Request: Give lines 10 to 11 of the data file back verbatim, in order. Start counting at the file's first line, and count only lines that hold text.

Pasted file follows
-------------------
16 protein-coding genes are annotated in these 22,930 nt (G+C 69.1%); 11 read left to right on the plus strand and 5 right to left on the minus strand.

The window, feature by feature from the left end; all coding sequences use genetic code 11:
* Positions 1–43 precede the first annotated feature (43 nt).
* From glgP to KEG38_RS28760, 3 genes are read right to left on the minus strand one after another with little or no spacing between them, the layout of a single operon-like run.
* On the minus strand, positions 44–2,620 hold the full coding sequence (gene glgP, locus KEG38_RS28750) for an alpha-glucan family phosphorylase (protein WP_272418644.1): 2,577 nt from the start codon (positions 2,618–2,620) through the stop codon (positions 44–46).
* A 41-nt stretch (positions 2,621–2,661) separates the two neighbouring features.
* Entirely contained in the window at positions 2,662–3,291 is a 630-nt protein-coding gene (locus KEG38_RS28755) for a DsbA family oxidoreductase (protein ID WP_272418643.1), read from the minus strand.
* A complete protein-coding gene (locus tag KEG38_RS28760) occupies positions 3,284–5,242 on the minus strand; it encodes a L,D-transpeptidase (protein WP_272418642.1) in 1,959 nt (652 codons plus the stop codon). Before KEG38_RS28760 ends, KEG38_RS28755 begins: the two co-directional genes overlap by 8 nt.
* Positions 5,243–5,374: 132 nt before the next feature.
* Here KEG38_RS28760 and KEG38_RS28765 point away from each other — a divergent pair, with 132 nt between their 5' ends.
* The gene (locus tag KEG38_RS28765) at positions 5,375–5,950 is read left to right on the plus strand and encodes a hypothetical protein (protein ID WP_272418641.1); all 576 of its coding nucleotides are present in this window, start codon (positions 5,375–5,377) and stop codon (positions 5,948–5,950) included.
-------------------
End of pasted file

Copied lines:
* Here KEG38_RS28760 and KEG38_RS28765 point away from each other — a divergent pair, with 132 nt between their 5' ends.
* The gene (locus tag KEG38_RS28765) at positions 5,375–5,950 is read left to right on the plus strand and encodes a hypothetical protein (protein ID WP_272418641.1); all 576 of its coding nucleotides are present in this window, start codon (positions 5,375–5,377) and stop codon (positions 5,948–5,950) included.